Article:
Definitely a contender for the hardest working person in fiction. Apropos of your fairfax article earlier this week, it seems like a well-deserved beverage is in order.

Respond to this comment

Don Bagert has opinions thus...

Posted November 27
"Once it's sold a few copies and gathered some tasty 5 Star reviews..." That's us, right? LOL

Also, sorry to let you know this but here's an e-book released on May 20 with Trump as President https://www.amazon.com/We-Knew-They-Were-Coming-ebook/dp/B01E6EPAR8/

John Birmingham is gonna tell you...

Posted November 27
Damn it.

Respond to this thread

Respond to 'Starting to feel like a real book launch'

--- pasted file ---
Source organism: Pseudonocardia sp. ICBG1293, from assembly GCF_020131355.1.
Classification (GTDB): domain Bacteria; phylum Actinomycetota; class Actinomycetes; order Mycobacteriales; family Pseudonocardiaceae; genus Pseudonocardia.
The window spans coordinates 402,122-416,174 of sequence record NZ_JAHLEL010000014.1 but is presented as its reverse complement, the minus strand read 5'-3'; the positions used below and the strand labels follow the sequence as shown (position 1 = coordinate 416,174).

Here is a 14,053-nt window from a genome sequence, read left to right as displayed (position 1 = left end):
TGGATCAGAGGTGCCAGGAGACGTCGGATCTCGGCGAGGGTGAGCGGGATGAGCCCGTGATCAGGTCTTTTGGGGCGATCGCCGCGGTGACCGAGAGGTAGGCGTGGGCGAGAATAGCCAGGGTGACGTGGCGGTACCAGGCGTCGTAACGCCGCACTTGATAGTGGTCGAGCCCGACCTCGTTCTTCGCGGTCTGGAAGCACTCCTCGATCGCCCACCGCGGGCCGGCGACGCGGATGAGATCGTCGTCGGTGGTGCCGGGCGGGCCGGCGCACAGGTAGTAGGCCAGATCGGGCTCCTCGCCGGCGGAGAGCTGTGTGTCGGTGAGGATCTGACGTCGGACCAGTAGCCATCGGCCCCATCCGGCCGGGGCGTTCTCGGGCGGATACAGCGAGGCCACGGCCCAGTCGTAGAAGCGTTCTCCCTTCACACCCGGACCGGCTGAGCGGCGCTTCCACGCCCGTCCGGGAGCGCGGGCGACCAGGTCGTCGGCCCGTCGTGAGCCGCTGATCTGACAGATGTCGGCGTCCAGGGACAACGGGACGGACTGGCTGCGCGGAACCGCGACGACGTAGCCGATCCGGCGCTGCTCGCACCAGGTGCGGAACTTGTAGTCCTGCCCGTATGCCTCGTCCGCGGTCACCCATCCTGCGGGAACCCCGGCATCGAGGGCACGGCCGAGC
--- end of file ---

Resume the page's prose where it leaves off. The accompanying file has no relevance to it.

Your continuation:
Science is horrifying

Posted November 23 into Science and Tech by John Birmingham

I'm not sure how I'll use the terriftying details of this New Scientist story about the "dinosaur-killing asteroid that turned planet Earth inside-out", but I suspect they'll turn up somewhere in The Cruel Stars.

How could they not?

By analysing the depths and compositions of the rocks, the team reconstructed a timeline for the impact.

First the asteroid blasted through almost all of Earth’s crust, propelling rocks from the bottom of the crust and lifting them 25 kilometres within 10 minutes. At the rim of the newly forming crater, a mountain range higher than the Himalayas lifted and collapsed within three minutes, leaving a halo of basement rock in a geological feature called a peak ring. At the centre, a massive peak of rock splashed upward, fluid-like, before collapsing again – much like the splash of a sugar cube in a cup of hot tea.